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From |
"Steve Stillman" <stillman@motu.org.nz> |

To |
<statalist@hsphsun2.harvard.edu> |

Subject |
st: RE: dmexogxt questions |

Date |
Tue, 14 Sep 2004 00:31:36 +1200 |

Hi Jean. The answers to your questions are below. Cheers, Steve -----Original Message----- From: owner-statalist@hsphsun2.harvard.edu [mailto:owner-statalist@hsphsun2.harvard.edu]On Behalf Of Salvati, Jean Sent: Saturday, September 11, 2004 8:49 AM To: statalist@hsphsun2.harvard.edu Subject: st: dmexogxt questions Hello, I have two questions about dmexogxt: 1) The joint test clearly rejects the null hypothesis that all regressors are exogenous, but the tests on individual regressors don't reject the null for any of the regressors (not even close). More precisely, let's say I estimate my model with the following command: xtivreg y x1 (x2 x3 = z2 z3), fe When I do "dmexogxt", the null hypothesis that all regressors are exogenous ism clearly rejected. However, when I do "dmexogxt x2" and "dmexogxt x3", I definitly can't reject the null for either x2 or x3 at the same level. How can I interpret these results? *** When you run the command dmexogxt x2, you are assuming that x3 is definitely endogenous and are only testing that x2 is exogenous given this assumption. For whatever reason, in your example, you cannot clearly distinguish between (x2 endog, x3 exog), (x2 exog, x3 endog), or (both endog). Since you do not seem to have a reason to assume either one is definitely endogenous (thus, leading to the reduced test), my instinct would be that you are best off treating both as being endogenous. 2) After "xtivreg y x1 (x2 = z2 ), fe", both "dmexogxt" and "dmexogxt x2" yield F-statistics. *** with only one possible endogenous variable, "dmexogxt" and "dmexogxt x2" are identical tests and thus give identical results After "xtivreg y x1 (x2 x3 = z2 z3), fe", both "dmexogxt" still gives an F-statistic, but "dmexogxt x2" yields a chi2(1). Why is that? Is a Wald test used in the second case, and if so why? *** more generally, if "dmexogxt" is only run on a subset of endogenous variables you will end up with a chi2(number tested variables) instead of an f-test. This occurs because the auxiliary regression being run for the test is now an IV regression (we still need to instrument for the variables left out of the test) as opposed to an OLS regression (the case when all possible endogenous variables are being tested). Thanks a lot. Jean Salvati * * For searches and help try: * http://www.stata.com/support/faqs/res/findit.html * http://www.stata.com/support/statalist/faq * http://www.ats.ucla.edu/stat/stata/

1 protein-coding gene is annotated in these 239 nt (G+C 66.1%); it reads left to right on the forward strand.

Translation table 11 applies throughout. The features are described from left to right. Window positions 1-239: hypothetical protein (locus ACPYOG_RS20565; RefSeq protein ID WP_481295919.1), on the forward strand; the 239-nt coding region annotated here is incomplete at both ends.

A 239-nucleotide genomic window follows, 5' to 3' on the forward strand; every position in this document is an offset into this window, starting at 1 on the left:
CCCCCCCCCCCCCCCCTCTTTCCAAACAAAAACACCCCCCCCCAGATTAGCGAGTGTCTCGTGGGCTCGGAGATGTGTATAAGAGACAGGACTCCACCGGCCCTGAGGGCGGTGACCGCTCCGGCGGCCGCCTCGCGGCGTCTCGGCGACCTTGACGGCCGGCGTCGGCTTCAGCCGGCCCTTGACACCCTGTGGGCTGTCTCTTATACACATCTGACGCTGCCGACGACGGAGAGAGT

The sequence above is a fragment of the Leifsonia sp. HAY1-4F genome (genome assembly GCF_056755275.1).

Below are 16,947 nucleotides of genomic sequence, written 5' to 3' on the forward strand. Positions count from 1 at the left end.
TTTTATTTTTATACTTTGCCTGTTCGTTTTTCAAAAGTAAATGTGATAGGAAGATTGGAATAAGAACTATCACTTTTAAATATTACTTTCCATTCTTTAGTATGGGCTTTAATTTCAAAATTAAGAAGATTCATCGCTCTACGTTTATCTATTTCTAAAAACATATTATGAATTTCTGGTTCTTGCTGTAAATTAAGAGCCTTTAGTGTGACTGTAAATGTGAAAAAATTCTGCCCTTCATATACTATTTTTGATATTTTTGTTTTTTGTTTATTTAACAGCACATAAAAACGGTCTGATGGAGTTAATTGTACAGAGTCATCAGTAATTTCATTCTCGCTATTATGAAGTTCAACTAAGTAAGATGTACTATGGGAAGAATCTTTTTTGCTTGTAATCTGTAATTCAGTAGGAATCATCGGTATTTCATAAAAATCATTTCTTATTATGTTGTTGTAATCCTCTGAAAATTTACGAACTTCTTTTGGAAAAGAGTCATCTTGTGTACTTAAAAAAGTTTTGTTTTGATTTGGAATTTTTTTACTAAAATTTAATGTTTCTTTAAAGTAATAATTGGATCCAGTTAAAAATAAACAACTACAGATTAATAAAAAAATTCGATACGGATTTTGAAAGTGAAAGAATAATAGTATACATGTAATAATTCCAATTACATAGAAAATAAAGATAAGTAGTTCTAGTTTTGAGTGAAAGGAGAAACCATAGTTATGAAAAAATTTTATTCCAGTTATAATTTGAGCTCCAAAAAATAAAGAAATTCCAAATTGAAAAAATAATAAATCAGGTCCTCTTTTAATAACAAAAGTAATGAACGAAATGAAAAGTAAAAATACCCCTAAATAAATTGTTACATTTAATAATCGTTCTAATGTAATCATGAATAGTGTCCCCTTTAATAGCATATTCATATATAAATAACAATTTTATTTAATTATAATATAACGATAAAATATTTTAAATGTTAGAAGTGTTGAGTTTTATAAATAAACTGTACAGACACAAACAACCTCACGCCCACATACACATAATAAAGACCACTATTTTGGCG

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**Follow-Ups**:**Re: st: RE: dmexogxt questions***From:*"Mark Schaffer" <M.E.Schaffer@hw.ac.uk>

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